Department of Numbers

San Francisco-Oakland-Fremont, California Unemployment

The BLS reported that the unemployment rate for San Francisco rose 0.2 percentage points in May 2015 to 4.3%. For the same month, the metro unemployment rate was 2.1 percentage points lower than the California rate. The unemployment rate in San Francisco peaked in December 2009 at 10.1% and is now 5.8 percentage points lower. From a post peak low of 4.1% in March 2015, the unemployment rate has now grown by 0.2 percentage points. You can also compare San Francisco unemployment with unemployment in other cities.

Unemployment Rate May 2015 Month/Month Year/Year
National 5.5% +0.1 -0.8
California 6.4% +0.1 -1.2
San Francisco 4.3% +0.2 -1.0
Note: Metro level data is now seasonally adjusted.1

Unemployment Rate: San Francisco, California, National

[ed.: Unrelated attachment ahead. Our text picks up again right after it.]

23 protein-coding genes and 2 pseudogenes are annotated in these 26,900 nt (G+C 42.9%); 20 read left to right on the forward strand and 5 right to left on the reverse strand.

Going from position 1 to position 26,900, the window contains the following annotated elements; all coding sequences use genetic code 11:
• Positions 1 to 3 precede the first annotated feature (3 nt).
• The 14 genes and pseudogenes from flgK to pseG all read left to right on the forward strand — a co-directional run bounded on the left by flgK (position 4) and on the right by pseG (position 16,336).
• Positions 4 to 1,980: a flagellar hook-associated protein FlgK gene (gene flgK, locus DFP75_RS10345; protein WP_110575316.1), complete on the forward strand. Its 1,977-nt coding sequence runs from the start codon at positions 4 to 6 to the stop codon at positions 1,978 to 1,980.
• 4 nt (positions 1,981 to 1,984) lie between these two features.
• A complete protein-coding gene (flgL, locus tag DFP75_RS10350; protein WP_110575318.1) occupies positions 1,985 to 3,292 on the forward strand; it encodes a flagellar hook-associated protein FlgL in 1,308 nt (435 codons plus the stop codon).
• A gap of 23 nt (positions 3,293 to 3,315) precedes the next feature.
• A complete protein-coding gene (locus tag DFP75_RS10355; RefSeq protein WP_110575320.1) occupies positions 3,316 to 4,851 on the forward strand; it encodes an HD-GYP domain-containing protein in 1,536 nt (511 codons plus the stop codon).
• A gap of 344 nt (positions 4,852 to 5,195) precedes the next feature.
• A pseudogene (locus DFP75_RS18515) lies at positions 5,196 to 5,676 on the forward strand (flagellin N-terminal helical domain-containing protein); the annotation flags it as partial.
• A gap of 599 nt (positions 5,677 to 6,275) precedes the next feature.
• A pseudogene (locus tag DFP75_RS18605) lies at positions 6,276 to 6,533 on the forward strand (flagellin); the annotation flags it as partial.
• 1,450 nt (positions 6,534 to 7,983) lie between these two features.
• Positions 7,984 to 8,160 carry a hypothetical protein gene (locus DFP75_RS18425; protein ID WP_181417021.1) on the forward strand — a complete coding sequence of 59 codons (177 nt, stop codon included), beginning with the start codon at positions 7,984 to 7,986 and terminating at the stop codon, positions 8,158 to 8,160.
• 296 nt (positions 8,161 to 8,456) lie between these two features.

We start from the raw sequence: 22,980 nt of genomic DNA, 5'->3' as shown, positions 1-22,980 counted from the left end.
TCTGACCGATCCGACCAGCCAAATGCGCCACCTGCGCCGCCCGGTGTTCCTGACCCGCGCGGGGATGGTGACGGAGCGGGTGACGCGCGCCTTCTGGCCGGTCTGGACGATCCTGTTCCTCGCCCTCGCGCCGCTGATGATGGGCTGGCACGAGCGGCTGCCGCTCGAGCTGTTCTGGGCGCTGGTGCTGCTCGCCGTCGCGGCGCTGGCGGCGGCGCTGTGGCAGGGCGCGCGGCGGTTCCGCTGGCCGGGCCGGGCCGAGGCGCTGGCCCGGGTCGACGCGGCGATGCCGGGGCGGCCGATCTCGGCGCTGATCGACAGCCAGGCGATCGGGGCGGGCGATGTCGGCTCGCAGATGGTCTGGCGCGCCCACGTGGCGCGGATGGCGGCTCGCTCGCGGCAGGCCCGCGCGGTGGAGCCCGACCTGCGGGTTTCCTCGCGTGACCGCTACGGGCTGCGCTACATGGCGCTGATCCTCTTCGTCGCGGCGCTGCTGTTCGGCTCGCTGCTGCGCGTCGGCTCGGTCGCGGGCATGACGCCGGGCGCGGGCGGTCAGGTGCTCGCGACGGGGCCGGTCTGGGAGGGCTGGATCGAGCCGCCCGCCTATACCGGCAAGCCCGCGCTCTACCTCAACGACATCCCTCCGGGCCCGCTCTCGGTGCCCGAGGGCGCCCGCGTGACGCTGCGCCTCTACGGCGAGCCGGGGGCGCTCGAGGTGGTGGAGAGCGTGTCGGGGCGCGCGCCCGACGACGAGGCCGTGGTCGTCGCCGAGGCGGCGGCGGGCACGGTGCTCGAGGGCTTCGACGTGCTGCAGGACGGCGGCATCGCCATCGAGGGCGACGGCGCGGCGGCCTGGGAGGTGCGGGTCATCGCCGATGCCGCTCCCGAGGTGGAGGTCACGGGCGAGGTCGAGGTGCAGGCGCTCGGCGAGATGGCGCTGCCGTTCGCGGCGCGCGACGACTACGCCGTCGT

San Francisco, California monthly unemployment rate chart

Note: Recessions shown in gray.

San Francisco, California Unemployed

The number of people unemployed in San Francisco peaked in April 2010 at 234,876. There are now 127,038 fewer people unemployed in the metropolitan area. From a recent trough of 102,105 in March 2015, the number of unemployed has now grown by 5,733. San Francisco employment and jobs data (including jobs lost/gained in San Francisco, California) is also available.

Unemployed Persons May 2015 Month/Month Year/Year
San Francisco 107,838 +5,349 -21,767

Number of Unemployed Persons

San Francisco, California Unemployment History

Date National
Unemployment Rate
California
Unemployment Rate
San Francisco
Unemployment Rate
San Francisco
Unemployed
May
2015
5.5% 6.4% 4.3% 107,838
April
2015
5.4% 6.3% 4.1% 102,489
March
2015
5.5% 6.5% 4.1% 102,105
February
2015
5.5% 6.7% 4.4% 109,094
January
2015
5.7% 7.0% 4.6% 114,805
December
2014
5.6% 7.1% 4.8% 118,036
November
2014
5.8% 7.2% 4.9% 120,577
October
2014
5.7% 7.2% 4.9% 122,360
September
2014
5.9% 7.3% 5.0% 124,179
August
2014
6.1% 7.4% 5.1% 126,227
July
2014
6.2% 7.4% 5.2% 126,918
June
2014
6.1% 7.5% 5.2% 127,430

1. Metro area unemployment rates are now seasonally adjusted. The BLS has started publishing smoothed seasonally adjusted metropolitan area data which makes comparisons to state and national data more relevant than the unadjusted numbers.